FORT WORTH (CBSDFW.COM) - Trinity Railway Express (TRE) trains are back operating on a regular schedule -- two days after a deadly crash involving a dump truck.
At 5:30 a.m. Monday there were no passengers onboard the TRE, but at the time of the crash on Saturday there were more than 30 people on the train.
Railroad crossing lights begin to flash about 47 seconds before a train enters a crossing. A transit spokesperson says it appears the driver of the dump truck ignored those lights and went around the crossing arm.
Emergency calls released Monday support that theory. One caller told an operator with MedStar Emergency Medical Services, "We're coming up to where the train crosses the street and the sign was down and the truck tried to make it across the track and the train smashed into the truck and it blew up."
The exact reason why the truck stopped on the train tracks may never fully be known since both the driver and passenger -- Arnell Tolliver and Charlene Alexander -- were killed in the crash.
Several people onboard the TRE were hurt, including two with critical injuries.
Passengers said there was a lot of chaos and confusion after the crash. "It was a pretty scary event. I was a bit shaken at first. I'm calm now," rider Santos Vargas said as he waited with other uninjured passengers underneath on overpass. It's my first time riding the train down to Fort Worth. I was going on a little adventure. So, this is not the kind of excitement I was looking for."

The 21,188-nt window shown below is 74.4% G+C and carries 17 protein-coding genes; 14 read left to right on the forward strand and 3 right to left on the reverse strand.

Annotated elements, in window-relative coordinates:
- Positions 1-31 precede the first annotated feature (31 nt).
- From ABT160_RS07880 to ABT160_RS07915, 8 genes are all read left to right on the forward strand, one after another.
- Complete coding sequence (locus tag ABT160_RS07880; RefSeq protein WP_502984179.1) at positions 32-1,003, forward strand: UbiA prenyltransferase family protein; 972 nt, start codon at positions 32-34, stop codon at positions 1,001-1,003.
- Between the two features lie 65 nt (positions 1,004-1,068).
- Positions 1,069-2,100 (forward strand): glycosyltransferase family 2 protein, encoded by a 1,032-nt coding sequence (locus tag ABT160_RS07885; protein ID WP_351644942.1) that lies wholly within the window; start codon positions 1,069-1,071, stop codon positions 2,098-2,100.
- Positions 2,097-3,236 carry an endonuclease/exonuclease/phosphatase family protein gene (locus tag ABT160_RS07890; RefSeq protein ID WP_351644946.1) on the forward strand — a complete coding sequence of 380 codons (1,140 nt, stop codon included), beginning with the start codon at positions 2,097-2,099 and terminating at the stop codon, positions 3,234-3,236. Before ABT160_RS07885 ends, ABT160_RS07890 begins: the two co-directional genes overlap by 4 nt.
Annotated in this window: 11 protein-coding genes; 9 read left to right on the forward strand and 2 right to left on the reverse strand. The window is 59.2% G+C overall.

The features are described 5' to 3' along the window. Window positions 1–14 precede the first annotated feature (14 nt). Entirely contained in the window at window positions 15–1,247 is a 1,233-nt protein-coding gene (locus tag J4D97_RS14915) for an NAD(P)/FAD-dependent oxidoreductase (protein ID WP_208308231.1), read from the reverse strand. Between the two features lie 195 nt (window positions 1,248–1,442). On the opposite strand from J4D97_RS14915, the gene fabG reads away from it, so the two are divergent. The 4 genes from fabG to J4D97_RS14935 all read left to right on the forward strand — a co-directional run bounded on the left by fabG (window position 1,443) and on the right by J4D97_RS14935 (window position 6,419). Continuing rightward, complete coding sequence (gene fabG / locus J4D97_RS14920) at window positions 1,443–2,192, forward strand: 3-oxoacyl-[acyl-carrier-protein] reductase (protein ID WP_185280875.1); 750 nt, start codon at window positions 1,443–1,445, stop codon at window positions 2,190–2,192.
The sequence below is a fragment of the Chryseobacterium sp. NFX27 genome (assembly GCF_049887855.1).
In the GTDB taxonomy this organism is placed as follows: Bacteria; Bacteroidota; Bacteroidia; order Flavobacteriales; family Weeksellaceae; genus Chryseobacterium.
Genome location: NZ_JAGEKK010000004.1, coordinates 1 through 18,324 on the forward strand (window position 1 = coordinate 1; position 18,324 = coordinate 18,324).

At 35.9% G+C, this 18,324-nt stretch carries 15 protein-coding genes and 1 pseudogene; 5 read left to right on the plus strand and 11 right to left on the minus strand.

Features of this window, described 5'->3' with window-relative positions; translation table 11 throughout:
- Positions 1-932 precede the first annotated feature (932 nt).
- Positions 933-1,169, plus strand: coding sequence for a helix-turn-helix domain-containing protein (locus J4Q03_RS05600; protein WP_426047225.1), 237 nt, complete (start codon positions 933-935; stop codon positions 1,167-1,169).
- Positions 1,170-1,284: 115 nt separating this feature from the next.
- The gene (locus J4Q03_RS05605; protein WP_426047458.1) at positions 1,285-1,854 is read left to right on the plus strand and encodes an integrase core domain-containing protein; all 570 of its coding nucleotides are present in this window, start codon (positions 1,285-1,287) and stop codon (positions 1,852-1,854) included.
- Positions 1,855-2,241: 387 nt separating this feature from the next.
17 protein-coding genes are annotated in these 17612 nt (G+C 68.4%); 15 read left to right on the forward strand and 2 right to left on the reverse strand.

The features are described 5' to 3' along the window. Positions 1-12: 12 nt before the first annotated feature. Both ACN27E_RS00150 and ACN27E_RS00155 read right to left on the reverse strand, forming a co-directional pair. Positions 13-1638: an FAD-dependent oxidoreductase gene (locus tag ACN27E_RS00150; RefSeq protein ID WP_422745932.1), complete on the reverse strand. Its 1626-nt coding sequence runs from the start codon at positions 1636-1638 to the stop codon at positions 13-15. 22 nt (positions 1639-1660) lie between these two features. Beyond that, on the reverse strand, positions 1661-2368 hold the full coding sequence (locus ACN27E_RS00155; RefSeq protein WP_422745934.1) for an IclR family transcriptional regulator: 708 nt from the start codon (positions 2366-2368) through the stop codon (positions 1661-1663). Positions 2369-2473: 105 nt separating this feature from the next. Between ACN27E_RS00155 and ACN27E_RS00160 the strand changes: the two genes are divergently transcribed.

CBS 11 News spoke with crisis response expert Ken Jenkins about what typically happens next in an investigation like this.
"What we also know from looking at the impact and the debris field, that even as they [TRE train] slowed down, the speed was significant enough not only to completely destroy the truck, but also to blow the windows out on the train," he said.
According to officials, TRE trains are authorized to go 79 miles per hour. On Monday officials with Dallas Area Rapid Transit (DART) confirm the train was traveling 74 miles per hour at the time of impact.
The TRE train had a two-person crew onboard; an engineer and conductor. The conductor was one of those transported to a local hospital for treatment. He was released on Sunday. The engineer was checked out by medical staff at the accident scene and allowed to go home.
This morning many riders said they are aware of what happened over the weekend but aren't discouraged from taking the train.
Officials with the Federal Railroad Administration confirm they are assisting with the crash investigation.
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